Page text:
What is a Co-operative and an Underlying Mortgage? 4 Things You Should Know

Published on February 14, 2023 under Loan Programs

  • Share
  • Share on Facebook
  • Share on X
  • Share on Linkedin

If a Co-operative Association needs major renovations/repairs on the building then the shareholders/Owners vote and authorize their elected Board of Directors to sign and obtain an Underlying Mortgage secured by the "building and land". Even though the shareholders/owners personally did not sign the Underlying Mortgage loan documents, it becomes an obligation to all shareholders of the Co-operative in the form of an underlying mortgage.

The principal and interest payment of the underlying mortgage is included in the monthly co-op fee according to each unit's capital percent or number of shares.

1. What is a co-op?

A "co-op" refers to a corporation, owned and operated by its shareholders, to provide housing for those shareholders. You don't buy a whole house as you would in a regular real estate deal; you buy shares of the company that owns the building and are assigned a specific living unit. Monthly co-op fees are paid by shareholders to cover the costs of building expenses and the underlying mortgage if one exists.

2. How does an underlying mortgage work?

The underlying mortgage is a first lien on each unit and reduces an owner's equity. The apportioned lien on a unit is transferred at time of sale from the seller to the buyer. The balance of the unit's lien is factored into the eligible financing and sales price. At year end, each shareholder will receive a statement with interest paid on the underlying mortgage for tax purposes.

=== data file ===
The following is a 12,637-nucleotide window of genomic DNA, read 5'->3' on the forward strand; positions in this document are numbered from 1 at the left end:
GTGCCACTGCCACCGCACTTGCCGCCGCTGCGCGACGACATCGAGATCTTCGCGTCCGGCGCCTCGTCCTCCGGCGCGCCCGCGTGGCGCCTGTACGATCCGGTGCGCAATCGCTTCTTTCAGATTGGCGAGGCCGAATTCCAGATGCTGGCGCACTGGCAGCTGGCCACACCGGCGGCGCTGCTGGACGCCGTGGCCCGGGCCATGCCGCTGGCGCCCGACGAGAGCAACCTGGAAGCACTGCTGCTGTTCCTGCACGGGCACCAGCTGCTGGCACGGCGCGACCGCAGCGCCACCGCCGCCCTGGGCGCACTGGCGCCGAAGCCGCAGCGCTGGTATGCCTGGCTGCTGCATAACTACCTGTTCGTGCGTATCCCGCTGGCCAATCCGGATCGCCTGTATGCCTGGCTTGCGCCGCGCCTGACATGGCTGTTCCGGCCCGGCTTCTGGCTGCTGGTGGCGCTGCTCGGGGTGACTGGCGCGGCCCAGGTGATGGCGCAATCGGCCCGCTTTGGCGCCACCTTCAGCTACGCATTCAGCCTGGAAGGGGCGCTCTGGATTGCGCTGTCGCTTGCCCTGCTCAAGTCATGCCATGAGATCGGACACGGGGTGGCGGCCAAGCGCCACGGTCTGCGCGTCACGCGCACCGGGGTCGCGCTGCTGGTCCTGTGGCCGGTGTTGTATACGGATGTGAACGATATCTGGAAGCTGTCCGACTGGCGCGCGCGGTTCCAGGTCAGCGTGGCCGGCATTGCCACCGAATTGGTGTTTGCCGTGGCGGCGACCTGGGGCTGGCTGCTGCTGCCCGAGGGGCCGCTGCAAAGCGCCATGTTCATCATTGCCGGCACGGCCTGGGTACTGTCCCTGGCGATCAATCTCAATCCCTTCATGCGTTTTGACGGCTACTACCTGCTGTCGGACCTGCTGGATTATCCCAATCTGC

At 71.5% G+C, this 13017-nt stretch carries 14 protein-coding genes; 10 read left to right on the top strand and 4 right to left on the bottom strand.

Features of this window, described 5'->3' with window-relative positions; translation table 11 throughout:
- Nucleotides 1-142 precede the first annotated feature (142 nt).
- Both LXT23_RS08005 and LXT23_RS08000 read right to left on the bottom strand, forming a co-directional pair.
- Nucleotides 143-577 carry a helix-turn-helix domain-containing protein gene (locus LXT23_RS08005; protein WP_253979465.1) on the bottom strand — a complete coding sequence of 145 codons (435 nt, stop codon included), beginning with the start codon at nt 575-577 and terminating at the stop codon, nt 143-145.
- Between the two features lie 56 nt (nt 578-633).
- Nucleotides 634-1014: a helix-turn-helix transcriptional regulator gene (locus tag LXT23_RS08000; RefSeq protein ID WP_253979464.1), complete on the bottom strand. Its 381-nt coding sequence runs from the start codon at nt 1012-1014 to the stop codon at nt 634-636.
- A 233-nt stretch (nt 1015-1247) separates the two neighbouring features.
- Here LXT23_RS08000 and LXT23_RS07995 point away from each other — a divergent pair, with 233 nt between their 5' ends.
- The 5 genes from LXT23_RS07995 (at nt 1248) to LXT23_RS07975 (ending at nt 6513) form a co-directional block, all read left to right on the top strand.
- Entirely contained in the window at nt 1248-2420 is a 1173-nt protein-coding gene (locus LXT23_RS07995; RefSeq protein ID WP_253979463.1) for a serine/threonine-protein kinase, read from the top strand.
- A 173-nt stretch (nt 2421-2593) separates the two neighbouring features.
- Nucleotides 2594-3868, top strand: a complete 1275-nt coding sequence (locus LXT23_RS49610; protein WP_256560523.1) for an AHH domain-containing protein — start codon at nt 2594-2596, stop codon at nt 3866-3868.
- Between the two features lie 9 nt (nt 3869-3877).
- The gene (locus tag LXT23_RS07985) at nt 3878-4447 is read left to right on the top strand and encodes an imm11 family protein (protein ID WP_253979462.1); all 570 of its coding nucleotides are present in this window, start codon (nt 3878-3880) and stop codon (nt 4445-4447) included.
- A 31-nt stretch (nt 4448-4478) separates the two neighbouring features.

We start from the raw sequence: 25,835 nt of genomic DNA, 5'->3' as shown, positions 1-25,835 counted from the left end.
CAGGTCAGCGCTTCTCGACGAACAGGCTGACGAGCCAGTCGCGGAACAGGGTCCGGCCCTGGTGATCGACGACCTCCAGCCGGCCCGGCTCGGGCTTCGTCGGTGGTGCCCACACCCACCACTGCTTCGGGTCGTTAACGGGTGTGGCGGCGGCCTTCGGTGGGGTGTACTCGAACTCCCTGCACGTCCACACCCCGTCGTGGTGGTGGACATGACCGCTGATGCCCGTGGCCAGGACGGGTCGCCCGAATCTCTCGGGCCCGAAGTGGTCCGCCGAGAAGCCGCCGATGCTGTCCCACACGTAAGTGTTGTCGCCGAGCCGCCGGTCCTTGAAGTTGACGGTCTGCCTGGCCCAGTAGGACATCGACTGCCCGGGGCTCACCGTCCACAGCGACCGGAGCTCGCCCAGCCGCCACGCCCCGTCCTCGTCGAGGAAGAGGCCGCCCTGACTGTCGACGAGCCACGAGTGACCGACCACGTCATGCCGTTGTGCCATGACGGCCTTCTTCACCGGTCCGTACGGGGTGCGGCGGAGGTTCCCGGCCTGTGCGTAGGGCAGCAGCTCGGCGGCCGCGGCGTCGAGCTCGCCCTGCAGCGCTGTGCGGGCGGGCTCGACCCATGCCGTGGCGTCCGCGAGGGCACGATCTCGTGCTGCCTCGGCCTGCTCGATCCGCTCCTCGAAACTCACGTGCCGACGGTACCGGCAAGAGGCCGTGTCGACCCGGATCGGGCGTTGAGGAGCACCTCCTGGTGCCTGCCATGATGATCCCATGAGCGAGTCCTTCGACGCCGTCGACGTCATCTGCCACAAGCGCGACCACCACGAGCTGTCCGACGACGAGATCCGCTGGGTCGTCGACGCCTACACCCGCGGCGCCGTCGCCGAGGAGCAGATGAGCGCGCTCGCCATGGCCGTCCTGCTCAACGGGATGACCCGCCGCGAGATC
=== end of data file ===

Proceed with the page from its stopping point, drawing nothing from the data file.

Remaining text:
3. The buyer approval process for a co-op:

There are two approval processes when buying a cooperative. A mortgage lender will underwrite your individual loan according to underwriting standards for your selected financing type. Co-op financing is available through many industry agencies including FNMA and FHLMC. Additionally, the co-op board of directors who manages the business operations and rules of the corporation must approve the buyer.

4. Bringing in an expert is crucial

When purchasing a co-operative, it is imperative to work with a team of people who are experts in this type of housing. This includes a realtor, loan officer and settlement agent. Reach out to one of our expert loan officers to go over these details and get specific guidance for your transaction.

Contact an Expert Loan Officer